Cynthia Carroll, CEO, Anglo American
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Tough talk at safety summit

Posted: Tue, 29 Apr 2008

[] -- A plea to focus on ‘solving the problem instead of allocating blame’ was made by Anglo American CEO Cynthia Carroll at the start of the Anglo Tripartite Safety Summit.

The summit is being held in Johannesburg where Carroll told delegates in her opening speech, “I know there have been many wrongs done in the name of production and that those injustices run deep.

“We have to move on, however. To achieve the progress we all want, the focus can no longer be on who is to blame but on how to solve the problem.

“Rather than condemnation, we need to find the means and methods to take care of the workforce, to ensure dignity and respect are present every day in every mining operation.”

Carroll’s comments were in sharp contrast to those of National Union of Mineworkers' (NUM) president Senzeni Zokwana who spoke ahead of her in an emotive speech highlighting the impact of death and injury to mineworkers on their families.

Zokwana blamed mining company managements for the South African industry’s poor safety record. In particular, he criticised the industry’s approach to training and remuneration which he said were major contributing factors to the safety situation.

“The trust that mineworkers put in management is being betrayed because of unsafe conditions. Blaming the victim who gets injured or killed has been the culture of this industry,” he said.

Zokwana added, “the present production-driven process must change to a safety-driven production process where every mineworker must have the right to decide if a workplace is safe.”

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Zokwana also wanted a pay structure that gave higher basic wages and relied less on bonus-related pay arrangements. Reason was that workers took more risks to earn more money when their pay was largely determined by their bonuses.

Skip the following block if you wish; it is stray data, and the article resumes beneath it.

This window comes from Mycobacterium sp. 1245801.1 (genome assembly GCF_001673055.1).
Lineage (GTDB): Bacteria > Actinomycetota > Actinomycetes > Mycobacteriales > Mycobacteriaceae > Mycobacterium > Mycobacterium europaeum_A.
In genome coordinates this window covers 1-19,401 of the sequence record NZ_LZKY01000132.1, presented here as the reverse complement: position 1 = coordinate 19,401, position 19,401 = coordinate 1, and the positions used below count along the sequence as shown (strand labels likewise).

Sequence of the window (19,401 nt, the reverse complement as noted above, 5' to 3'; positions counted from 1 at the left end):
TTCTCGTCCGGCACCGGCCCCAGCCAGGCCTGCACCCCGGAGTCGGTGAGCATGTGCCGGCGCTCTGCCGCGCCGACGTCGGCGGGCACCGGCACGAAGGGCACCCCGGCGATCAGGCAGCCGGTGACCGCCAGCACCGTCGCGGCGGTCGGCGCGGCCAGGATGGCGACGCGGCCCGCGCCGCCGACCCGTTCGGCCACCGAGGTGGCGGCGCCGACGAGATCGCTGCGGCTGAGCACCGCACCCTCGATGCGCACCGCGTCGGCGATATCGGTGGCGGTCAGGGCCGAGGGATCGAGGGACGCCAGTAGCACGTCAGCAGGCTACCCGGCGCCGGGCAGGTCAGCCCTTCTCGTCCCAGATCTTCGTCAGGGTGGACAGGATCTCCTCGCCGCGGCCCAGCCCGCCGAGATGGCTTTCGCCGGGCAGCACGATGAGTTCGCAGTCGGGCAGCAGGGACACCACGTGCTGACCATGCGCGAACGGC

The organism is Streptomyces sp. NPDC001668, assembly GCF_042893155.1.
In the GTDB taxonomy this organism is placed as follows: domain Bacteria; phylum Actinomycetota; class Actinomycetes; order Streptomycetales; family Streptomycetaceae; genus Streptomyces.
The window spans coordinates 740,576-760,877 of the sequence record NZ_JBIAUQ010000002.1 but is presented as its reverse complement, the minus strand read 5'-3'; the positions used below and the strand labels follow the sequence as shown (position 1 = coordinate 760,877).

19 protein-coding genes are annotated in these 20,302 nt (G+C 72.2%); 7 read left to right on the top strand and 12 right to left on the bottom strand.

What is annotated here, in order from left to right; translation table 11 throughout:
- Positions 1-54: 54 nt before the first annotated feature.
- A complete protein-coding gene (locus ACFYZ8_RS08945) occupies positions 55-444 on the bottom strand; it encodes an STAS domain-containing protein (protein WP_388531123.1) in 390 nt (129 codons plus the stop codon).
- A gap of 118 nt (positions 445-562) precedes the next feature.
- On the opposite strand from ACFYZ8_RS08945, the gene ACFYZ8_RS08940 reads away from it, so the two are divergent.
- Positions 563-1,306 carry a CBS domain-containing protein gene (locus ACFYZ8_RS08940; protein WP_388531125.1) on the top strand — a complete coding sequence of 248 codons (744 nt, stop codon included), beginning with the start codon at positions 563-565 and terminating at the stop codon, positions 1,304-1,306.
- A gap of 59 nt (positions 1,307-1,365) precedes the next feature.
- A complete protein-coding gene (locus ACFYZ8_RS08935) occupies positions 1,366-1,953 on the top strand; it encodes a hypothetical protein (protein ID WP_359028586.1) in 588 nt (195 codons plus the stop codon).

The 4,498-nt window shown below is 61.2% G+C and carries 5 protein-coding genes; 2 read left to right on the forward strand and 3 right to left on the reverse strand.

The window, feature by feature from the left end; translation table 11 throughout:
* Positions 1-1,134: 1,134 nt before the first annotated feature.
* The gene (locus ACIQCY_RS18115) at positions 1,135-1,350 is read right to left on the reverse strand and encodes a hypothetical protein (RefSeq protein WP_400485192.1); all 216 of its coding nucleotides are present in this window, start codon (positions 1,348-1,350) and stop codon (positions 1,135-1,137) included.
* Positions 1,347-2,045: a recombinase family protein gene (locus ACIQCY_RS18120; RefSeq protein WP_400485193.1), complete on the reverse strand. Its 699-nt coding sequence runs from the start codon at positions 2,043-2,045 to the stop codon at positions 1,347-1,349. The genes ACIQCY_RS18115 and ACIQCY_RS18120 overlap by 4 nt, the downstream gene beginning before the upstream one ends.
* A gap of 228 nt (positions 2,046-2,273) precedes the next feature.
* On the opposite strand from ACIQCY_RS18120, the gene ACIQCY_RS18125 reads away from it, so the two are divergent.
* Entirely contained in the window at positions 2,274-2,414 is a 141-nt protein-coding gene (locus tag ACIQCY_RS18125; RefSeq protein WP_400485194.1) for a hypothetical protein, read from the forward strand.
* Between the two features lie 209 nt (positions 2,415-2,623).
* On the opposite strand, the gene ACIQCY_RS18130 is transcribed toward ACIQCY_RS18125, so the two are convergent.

The speeches set a confrontational tone for the summit which is intended to “commit to a breakthrough in mining safety and define a clear path forward out of the summit.”

The summit is being attended by top Anglo American executives along with representatives from NUM, one of the country's largest single unions, and the Department of Minerals and Energy (DME). Also present amongst the about 100 delegates are executives from other mining groups, the Chamber of Mines and mining contracting firms.

In her opening remarks, Minister of Mines Buyelwa Sonjica said the primary responsibility for safety at the workface sat with the employer.

She called for compliance with Mining Health and Safety Act (MHSA) which was introduced in 1997 based on the recommendations of the Leon Commission in 1994.

Buyelwa said there were a number of areas which particularly worried her some ten years after the MHSA was introduced.

“I am concerned that there are different versions of risk assessment. I am concerned that some risk assessments are being carried out with an outcome that is already predetermined, particularly if high costs are entailed.”

Documents issued in an information pack to delegates by the facilitators of the summit included viewpoints from Anglo, the government and the NUM on various issues forming the background to the summit.

Amongst the key points, according to Anglo, are that safety has to be “depoliticised” and that safety is a responsibility for the unions as well as management.

The NUM wants more black supervisors appointed to improve lines of communication with the black miners as well as a “radical” shift in training.

The government also felt the language issue was “ a real challenge.”

The media were required to leave the summit after the opening addresses were completed. A press conference is to be held at the close of the summit this afternoon.